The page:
The crux of the case was whether the gun went off accidentally or whether it was a premeditated murder. In the former scenario, Nanavati would be charged under the Indian penal code, for culpable homicide, with a maximum punishment of 10 years and in the latter, he would be charged with murder, with the sentence being death or life imprisonment. Nanavati pleaded not guilty and his defence team argued it as case of culpable homicide not amounting to murder, while the prosecution argued it was premeditated murder.

The jury in the Greater Bombay sessions court pronounced Nanavati as not guilty, with an 8–1 verdict. The sessions judge considered the acquittal as perverse and referred the case to the high court. The prosecution argued that the jury had been misled by the presiding judge on four crucial points. One, the onus of proving that it was an accident and not premeditated murder was on Nanavati. Two, was Sylvia's confession the grave provocation for Nanavati, or any specific incident in Ahuja's bedroom or both. Three, the judge wrongly told the jury that the provocation can also come from a third person. And four, the jury was not instructed that Nanavati's defence had to be proved, to the extent that there is no reasonable doubt in the mind of a reasonable person. The court accepted the arguments, dismissed the jury's verdict and the case was freshly heard in the high court. Since the jury had also been influenced by media and public support for Nanavati and was also open to being misled, the Indian government abolished jury trials after this case.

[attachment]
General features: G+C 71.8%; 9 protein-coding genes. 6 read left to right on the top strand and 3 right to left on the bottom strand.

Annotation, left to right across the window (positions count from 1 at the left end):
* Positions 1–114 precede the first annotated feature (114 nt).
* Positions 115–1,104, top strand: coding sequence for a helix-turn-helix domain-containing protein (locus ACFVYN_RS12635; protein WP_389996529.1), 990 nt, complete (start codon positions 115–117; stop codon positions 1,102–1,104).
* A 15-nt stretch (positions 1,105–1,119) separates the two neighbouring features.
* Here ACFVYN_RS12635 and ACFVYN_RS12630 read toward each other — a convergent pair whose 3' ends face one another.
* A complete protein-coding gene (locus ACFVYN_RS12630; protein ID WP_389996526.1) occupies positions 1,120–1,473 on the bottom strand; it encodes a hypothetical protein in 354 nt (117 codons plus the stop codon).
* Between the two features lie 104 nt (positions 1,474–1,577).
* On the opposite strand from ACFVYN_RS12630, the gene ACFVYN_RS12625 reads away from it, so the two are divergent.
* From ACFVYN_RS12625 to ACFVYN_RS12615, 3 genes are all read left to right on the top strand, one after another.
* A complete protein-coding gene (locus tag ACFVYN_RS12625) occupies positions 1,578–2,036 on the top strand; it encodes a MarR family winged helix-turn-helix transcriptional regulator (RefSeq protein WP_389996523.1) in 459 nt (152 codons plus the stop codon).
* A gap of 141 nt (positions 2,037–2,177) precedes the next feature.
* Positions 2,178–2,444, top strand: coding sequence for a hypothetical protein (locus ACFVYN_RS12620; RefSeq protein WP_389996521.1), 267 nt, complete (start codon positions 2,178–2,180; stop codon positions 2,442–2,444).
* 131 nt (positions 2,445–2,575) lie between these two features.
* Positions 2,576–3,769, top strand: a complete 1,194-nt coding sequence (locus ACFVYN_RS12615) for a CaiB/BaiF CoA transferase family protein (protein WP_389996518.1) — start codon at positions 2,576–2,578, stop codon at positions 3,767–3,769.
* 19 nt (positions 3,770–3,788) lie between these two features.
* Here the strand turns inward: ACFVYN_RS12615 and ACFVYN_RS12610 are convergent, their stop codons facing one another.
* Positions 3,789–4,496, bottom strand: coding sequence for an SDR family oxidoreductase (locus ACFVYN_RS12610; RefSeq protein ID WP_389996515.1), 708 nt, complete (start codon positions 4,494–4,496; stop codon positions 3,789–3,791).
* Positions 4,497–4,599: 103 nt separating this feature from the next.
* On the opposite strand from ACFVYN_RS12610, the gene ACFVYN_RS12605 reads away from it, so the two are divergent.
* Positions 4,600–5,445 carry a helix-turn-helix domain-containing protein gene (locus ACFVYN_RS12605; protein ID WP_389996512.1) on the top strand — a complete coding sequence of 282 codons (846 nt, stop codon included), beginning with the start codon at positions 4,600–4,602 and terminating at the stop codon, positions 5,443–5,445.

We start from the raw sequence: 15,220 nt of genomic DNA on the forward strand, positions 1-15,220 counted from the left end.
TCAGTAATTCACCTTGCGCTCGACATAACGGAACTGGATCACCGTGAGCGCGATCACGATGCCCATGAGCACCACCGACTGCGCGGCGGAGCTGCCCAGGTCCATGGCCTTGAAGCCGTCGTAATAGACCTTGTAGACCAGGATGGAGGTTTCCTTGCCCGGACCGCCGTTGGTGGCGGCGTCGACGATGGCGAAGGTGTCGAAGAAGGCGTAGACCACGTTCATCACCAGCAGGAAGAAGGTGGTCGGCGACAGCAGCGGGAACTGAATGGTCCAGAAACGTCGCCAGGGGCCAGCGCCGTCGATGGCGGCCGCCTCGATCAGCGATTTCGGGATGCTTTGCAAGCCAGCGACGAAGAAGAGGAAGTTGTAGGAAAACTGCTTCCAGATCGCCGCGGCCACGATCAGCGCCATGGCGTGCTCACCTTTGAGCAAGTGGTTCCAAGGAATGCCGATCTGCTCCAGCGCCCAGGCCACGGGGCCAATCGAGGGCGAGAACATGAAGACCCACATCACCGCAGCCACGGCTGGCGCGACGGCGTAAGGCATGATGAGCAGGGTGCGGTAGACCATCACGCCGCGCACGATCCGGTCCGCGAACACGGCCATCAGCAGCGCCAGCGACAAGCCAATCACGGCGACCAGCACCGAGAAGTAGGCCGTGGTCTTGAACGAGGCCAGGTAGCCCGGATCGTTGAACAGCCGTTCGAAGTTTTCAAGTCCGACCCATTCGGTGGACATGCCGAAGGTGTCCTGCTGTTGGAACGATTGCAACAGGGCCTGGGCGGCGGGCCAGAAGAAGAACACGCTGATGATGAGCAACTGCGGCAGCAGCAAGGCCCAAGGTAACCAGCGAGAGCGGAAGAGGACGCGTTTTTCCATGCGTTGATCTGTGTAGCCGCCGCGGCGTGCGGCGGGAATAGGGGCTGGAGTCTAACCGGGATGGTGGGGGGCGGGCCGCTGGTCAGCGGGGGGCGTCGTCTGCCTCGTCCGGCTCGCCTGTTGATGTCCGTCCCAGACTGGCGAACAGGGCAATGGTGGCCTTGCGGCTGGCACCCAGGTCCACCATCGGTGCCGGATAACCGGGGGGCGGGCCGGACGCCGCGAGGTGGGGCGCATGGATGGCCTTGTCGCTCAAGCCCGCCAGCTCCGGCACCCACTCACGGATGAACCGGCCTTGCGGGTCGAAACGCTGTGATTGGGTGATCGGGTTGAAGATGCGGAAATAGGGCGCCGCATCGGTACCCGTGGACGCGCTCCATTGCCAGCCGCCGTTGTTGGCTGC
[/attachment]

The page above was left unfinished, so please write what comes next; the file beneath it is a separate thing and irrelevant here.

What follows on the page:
Retrial

Defence version